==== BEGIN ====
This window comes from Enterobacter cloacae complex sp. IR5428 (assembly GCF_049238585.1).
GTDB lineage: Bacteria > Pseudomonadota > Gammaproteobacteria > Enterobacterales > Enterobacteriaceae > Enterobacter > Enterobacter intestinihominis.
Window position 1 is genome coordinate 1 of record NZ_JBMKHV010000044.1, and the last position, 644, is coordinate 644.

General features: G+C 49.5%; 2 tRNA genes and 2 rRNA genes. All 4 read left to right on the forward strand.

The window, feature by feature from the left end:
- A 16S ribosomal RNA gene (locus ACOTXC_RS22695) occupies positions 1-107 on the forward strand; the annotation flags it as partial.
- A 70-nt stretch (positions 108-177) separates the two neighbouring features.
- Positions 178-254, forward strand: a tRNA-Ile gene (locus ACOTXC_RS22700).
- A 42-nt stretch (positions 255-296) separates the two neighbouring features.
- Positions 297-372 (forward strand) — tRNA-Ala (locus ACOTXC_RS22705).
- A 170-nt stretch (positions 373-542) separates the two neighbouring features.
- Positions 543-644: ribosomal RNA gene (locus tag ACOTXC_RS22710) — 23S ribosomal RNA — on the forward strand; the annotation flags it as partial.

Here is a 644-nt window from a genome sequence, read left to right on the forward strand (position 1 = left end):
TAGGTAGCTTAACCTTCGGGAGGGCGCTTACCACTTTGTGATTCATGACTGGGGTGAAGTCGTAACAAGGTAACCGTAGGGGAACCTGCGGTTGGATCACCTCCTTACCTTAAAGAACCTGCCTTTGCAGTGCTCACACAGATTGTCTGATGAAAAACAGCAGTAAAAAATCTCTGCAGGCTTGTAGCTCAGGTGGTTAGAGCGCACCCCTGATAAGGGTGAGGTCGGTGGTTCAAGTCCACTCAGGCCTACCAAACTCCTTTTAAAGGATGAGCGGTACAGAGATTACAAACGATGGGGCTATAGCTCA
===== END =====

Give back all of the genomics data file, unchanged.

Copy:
This window comes from Enterobacter cloacae complex sp. IR5428 (assembly GCF_049238585.1).
GTDB lineage: Bacteria > Pseudomonadota > Gammaproteobacteria > Enterobacterales > Enterobacteriaceae > Enterobacter > Enterobacter intestinihominis.
Window position 1 is genome coordinate 1 of record NZ_JBMKHV010000044.1, and the last position, 644, is coordinate 644.

General features: G+C 49.5%; 2 tRNA genes and 2 rRNA genes. All 4 read left to right on the forward strand.

The window, feature by feature from the left end:
- A 16S ribosomal RNA gene (locus ACOTXC_RS22695) occupies positions 1-107 on the forward strand; the annotation flags it as partial.
- A 70-nt stretch (positions 108-177) separates the two neighbouring features.
- Positions 178-254, forward strand: a tRNA-Ile gene (locus ACOTXC_RS22700).
- A 42-nt stretch (positions 255-296) separates the two neighbouring features.
- Positions 297-372 (forward strand) — tRNA-Ala (locus ACOTXC_RS22705).
- A 170-nt stretch (positions 373-542) separates the two neighbouring features.
- Positions 543-644: ribosomal RNA gene (locus tag ACOTXC_RS22710) — 23S ribosomal RNA — on the forward strand; the annotation flags it as partial.

Here is a 644-nt window from a genome sequence, read left to right on the forward strand (position 1 = left end):
TAGGTAGCTTAACCTTCGGGAGGGCGCTTACCACTTTGTGATTCATGACTGGGGTGAAGTCGTAACAAGGTAACCGTAGGGGAACCTGCGGTTGGATCACCTCCTTACCTTAAAGAACCTGCCTTTGCAGTGCTCACACAGATTGTCTGATGAAAAACAGCAGTAAAAAATCTCTGCAGGCTTGTAGCTCAGGTGGTTAGAGCGCACCCCTGATAAGGGTGAGGTCGGTGGTTCAAGTCCACTCAGGCCTACCAAACTCCTTTTAAAGGATGAGCGGTACAGAGATTACAAACGATGGGGCTATAGCTCA